Unfortunately, the estate of the head of the Kansai Magic Association isn’t as secure as was hoped. A young boy with white hair is able to penetrate the estate and uses petrifaction magic which allows him to kidnap Konoka. Negi, Setsuna and Asuka go after her, but are stopped by the summoning of an army of 150 ogres. A Pactio contract with Setsuna gives her as much power as Asuna, and the two of them take on the evil (and hilarious) horde by themselves, while Negi continues on to rescue Konoka.

Konoka’s immense untapped magical abilities are being used by the mysterious girl with large round glasses who has been hounding the group since they arrived in Kyoto. Her name is Chigusa, and she wants to use Konoka’s power to summon a powerful demon and with him, take control of both the Kansai and Kantou Magic Associations. To get to Konoka, Negi must face several adversaries. Fortunately for him, he has several girls of exceptional abilities on his side. But the final act of rescuing Konoka falls to her friends and protector, Setsuna. To do so, though, she must reveal a secret about herself that she has kept hidden from everyone, even her beloved Konoka.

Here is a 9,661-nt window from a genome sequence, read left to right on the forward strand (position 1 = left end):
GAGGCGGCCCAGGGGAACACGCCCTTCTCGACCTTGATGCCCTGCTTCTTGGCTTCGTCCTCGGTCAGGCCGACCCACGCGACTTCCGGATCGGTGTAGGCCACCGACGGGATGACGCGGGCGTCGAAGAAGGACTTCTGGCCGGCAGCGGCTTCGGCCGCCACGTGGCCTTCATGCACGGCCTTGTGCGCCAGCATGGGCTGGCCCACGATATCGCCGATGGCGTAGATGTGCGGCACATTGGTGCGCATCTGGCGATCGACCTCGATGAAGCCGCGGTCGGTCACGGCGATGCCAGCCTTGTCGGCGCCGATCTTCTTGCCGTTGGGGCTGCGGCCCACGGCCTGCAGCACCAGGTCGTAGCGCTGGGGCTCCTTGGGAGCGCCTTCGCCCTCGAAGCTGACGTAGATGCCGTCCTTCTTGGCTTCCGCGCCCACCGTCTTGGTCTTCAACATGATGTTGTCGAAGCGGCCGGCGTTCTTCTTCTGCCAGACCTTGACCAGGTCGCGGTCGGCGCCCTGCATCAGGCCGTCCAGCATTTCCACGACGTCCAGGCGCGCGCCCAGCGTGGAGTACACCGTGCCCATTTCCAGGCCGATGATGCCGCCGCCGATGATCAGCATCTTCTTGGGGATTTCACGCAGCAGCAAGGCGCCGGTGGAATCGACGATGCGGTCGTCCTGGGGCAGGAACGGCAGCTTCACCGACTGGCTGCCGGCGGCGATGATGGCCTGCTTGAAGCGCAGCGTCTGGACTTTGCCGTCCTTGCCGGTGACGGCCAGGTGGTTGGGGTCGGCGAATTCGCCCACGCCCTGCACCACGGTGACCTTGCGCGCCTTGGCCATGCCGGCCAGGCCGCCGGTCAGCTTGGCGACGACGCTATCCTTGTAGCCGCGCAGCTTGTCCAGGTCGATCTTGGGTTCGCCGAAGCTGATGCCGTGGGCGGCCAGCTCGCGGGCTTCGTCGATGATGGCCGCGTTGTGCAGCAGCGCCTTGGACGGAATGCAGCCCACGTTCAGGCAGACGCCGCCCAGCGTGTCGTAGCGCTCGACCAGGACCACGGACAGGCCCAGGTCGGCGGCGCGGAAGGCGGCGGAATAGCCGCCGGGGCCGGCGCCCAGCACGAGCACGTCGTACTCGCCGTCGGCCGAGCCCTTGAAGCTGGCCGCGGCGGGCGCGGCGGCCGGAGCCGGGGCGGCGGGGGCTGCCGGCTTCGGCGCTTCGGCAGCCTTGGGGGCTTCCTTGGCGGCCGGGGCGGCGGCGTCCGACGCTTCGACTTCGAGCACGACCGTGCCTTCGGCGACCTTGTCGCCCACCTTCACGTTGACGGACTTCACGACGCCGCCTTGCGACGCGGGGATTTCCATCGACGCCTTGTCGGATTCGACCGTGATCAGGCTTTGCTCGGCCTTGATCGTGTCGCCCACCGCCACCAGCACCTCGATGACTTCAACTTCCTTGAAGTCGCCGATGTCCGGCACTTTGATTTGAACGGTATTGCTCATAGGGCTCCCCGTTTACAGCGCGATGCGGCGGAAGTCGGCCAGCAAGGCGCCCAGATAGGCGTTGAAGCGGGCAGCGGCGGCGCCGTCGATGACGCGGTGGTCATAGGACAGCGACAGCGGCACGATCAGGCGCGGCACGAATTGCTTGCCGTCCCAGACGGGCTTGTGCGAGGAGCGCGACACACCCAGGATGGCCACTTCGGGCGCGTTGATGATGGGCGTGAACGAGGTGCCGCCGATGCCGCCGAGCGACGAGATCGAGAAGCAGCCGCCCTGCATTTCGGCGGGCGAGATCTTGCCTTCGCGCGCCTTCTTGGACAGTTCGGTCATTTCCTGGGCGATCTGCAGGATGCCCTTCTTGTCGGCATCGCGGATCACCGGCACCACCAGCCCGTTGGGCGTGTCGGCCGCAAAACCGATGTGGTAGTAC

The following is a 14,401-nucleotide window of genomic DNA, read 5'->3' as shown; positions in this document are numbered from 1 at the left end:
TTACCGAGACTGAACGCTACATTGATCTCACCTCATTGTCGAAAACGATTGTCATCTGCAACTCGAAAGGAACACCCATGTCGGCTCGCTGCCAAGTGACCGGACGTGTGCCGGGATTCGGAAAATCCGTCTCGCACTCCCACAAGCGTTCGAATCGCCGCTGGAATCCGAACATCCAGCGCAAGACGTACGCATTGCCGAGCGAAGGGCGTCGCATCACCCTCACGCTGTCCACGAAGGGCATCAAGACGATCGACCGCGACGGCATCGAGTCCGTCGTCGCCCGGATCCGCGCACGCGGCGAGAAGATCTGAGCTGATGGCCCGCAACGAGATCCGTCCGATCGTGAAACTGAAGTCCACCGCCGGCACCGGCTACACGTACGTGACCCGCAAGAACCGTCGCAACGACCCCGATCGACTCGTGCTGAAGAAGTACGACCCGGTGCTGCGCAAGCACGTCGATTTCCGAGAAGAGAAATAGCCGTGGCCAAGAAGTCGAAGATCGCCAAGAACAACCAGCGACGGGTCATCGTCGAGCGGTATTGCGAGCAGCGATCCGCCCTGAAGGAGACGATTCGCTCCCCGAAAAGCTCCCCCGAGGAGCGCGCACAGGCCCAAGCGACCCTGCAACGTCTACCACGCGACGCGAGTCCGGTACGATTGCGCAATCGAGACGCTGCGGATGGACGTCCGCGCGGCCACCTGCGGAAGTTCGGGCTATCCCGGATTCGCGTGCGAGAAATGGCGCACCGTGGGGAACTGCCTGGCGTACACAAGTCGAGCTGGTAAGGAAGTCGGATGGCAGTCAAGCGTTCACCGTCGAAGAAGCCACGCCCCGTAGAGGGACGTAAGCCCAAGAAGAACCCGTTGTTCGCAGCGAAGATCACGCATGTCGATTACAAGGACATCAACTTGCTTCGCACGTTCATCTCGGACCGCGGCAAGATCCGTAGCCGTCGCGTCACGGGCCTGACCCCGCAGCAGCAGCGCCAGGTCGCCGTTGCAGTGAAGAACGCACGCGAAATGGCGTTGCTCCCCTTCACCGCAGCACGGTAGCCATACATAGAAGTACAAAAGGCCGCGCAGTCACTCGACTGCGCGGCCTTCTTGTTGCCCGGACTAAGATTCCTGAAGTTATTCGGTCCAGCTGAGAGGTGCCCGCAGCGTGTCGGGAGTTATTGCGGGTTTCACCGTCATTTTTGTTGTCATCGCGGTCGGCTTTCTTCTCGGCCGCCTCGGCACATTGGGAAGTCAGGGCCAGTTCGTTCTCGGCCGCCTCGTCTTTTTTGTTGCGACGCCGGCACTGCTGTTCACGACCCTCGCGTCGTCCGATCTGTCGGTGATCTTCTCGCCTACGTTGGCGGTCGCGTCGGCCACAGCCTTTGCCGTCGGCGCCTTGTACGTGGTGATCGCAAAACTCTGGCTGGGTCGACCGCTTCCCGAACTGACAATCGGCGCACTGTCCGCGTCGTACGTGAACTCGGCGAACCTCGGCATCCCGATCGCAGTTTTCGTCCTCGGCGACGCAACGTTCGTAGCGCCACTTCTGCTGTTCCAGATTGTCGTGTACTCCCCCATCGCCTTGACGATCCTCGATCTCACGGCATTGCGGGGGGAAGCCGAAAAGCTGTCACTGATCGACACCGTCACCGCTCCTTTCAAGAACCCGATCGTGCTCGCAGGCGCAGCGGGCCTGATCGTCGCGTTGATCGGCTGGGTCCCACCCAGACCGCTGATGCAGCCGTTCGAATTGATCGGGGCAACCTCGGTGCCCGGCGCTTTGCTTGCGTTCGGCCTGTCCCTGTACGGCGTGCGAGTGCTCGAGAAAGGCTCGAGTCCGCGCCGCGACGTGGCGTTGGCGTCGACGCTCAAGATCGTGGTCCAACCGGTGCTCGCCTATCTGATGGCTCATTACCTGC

People may dismiss Ken Akamatsu as little more than a harem fanservice artist, but they’re getting only half the story. His real strength is as an action/adventure artist. The three volumes that comprise the Kyoto story arc are some of the most exciting I’ve ever read in manga. The humor and fanservice just add to the visual impact. This volume builds the tension and the consequences with each chapter and then ends it with a terrific finale. Negima continues to be one of my most eagerly anticipated titles, and Del Rey continues to tighten up the translation and adaptation with each volume.